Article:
miami_dolphins_poster.jpgDAVIE (AP) _ Miami Dolphins coach Tony Sparano nearly needed both hands to count missed chances. And that was just on the game's final drive.


By Sparano's tabulation, a Dolphins defender had a hand on the ball five times in the last 11 plays. But Miami literally let victory slip away.

“We didn't come up with the ball,'' Sparano said Monday. “We were in the right position; we just didn't finish.''

The Houston Texans scored a touchdown with 3 seconds left Sunday for their first win, beating Miami 29-28. That ended the Dolphins' first winning streak in two years, and at 2-3, they're back in last place in the AFC East heading into Sunday's game against the Baltimore Ravens (2-3).

The Dolphins' revamped defense looked much-improved in wins against New England and San Diego, but there was a relapse against the Texans, who set a franchise record with 485 yards. Matt Schaub threw for a career-high 379, and Andre Johnson caught 10 passes for a franchise record 178 yards.

The woeful pass coverage negated a 4-1 advantage in turnovers for Miami. The takeaways included a season-high two interceptions, and there could have been more.

“We had our hands on a lot of footballs,'' Sparano said. “Two interceptions probably could have been five.''

Most memorable was the way Johnson outmaneuvered safety Yeremiah Bell in the final minute to make a 23-yard catch on fourth-and-10.

“I went up to try to knock it down,'' Bell said. “I thought I had a bead on it, but he made a great play and a great catch.''

That kept alive the 12-play, 76-yard touchdown drive that gave Houston the win.

One play before Johnson's fourth-down save, Andre Goodman intercepted Schaub, but the ruling was changed to an incomplete pass after replays showed Goodman trapped the ball.

On the first play of the final drive, Joey Porter stripped Schaub. Referee Ed Hochuli ruled the play an incomplete pass rather than a fumble, saying Schaub's arm was moving forward when hit.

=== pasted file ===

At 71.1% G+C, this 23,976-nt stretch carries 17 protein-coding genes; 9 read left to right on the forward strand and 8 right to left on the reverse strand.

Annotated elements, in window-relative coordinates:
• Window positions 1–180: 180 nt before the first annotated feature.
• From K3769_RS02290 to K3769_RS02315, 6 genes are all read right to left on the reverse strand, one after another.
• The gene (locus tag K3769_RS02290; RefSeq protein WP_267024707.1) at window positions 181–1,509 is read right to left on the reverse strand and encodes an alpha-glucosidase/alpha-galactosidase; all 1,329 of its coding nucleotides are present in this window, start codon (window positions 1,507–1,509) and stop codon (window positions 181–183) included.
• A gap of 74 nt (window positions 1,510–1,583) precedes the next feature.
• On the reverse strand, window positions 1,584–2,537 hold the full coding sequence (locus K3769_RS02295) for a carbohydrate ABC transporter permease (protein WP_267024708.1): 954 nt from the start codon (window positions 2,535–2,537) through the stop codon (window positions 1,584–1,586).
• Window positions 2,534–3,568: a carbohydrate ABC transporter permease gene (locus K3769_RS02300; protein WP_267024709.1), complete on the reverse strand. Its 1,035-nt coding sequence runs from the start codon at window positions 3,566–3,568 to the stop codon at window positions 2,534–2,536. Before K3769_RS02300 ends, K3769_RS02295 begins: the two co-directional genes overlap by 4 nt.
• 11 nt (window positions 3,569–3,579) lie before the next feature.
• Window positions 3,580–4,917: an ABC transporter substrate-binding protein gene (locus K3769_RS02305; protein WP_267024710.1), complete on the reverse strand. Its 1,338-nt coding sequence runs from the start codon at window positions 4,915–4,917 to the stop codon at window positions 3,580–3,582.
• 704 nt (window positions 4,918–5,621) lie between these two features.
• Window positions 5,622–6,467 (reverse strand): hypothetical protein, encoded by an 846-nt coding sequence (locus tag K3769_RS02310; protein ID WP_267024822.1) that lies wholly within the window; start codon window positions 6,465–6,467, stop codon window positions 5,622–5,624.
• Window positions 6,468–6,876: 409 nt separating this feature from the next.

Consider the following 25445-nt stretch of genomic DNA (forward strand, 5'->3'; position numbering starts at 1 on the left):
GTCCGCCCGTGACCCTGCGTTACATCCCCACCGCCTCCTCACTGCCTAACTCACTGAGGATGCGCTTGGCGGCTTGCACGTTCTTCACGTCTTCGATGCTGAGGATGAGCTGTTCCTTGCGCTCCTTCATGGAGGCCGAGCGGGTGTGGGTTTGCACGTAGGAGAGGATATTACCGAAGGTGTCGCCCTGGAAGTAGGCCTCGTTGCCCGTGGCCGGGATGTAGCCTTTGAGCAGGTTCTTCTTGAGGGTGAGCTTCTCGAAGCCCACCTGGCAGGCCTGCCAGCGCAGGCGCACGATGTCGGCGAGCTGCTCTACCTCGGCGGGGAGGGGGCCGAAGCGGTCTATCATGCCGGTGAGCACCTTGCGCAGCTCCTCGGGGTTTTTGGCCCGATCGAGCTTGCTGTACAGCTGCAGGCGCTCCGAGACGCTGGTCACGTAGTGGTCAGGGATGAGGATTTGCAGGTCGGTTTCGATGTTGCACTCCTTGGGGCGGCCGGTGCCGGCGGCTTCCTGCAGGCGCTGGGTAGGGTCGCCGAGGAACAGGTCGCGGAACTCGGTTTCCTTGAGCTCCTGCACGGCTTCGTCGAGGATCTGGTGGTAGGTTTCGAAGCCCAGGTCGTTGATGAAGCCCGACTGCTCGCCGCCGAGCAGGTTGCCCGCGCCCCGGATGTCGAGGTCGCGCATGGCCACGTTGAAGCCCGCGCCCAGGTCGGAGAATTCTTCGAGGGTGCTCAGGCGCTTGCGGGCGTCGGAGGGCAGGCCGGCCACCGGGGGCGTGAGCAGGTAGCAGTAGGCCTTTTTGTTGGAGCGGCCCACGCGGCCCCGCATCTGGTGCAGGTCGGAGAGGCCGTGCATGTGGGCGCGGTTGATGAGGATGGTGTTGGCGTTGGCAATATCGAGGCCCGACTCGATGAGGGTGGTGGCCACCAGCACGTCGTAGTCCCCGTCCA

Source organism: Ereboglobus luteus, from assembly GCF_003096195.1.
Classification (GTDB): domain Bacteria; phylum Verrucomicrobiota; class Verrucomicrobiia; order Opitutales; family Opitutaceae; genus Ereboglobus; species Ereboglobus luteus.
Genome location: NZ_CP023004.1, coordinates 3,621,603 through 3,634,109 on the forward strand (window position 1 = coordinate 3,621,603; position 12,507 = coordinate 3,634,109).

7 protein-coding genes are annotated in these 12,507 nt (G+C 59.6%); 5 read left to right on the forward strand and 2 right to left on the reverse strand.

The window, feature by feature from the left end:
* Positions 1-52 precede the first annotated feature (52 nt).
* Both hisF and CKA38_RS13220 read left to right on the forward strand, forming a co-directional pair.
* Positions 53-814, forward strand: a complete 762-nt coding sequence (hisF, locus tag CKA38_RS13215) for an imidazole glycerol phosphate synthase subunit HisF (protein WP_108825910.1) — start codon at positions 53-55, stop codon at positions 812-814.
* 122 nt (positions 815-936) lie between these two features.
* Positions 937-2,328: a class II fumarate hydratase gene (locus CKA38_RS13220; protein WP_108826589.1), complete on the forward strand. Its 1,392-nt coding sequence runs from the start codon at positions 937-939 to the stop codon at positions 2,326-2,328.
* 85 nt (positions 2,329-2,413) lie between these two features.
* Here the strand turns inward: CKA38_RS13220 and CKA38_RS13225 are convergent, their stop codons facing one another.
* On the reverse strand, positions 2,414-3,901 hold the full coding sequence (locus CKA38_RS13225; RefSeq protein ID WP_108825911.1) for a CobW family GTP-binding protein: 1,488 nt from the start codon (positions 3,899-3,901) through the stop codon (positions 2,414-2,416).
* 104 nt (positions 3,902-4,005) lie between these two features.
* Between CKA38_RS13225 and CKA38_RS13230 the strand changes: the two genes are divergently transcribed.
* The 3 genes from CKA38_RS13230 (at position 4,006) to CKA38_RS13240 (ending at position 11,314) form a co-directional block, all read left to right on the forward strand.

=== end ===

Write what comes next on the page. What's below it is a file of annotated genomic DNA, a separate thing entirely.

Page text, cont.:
“I know for sure that I had both his arms when the ball came out,'' Porter said after the game. “I'm looking for an apology or something on Tuesday or Wednesday on NFL Network, but it will be too late by then. The game's over.''

When asked Monday about the ruling, Sparano said: “I'm not going to go into what I thought about it. But I thought it was a hell of a play by Joey.''

Hochuli has been at the center of several disputed decisions this season, included a call he acknowledged he blew as Denver rallied past San Diego.

Porter's comments aside, the Dolphins blamed themselves. Safety Renaldo Hill dropped an interception in the fourth quarter that could have helped seal the win.

“Because of that, I don't sleep,'' Hill said. “It hurts. We let it slip through our fingers.''

Misplays in the secondary are nothing new to the Dolphins, who gave up completions of 79 and 75 yards in a loss against Arizona last month. But this was different, Sparano said.

“It's not like they were mental errors,'' he said. “At Arizona, we had mental errors. It wasn't like that. We were in position pretty well.

“Bad day? Yeah, maybe. You come up with a couple of those balls, now it's a great day.''

The secondary also did a poor job of tackling. As a result, Johnson and his teammates gained 20 yards or more on nine plays.

“That team had a bunch of run-after-catch yards,'' Sparano said. “It's way too many. If they make the catch and you put them on the ground, we could be looking at a completely different offensive game for them.''

Poor execution wasn't limited to the defense. Sparano said there were 11 missed tackles on special teams, a problem area all season. The offense went 2-for-10 on third-down conversions, in part because the wideouts again struggled to get open and totaled only 58 yards.

Then there was the final play from scrimmage, when Sparano and his staff were simply outsmarted by the Texans and coach Gary Kubiak. On fourth down at the 3, Houston lined up in a spread formation, and with the Dolphins focused on the flanks, Schaub ran up the middle untouched for the winning touchdown.

“Sometimes you give credit to the people on the other side,'' Sparano said. “That was a gutsy call. In that situation, if it fails and the ball didn't go to (Johnson), then you're going to be second-guessed. It was a good call.''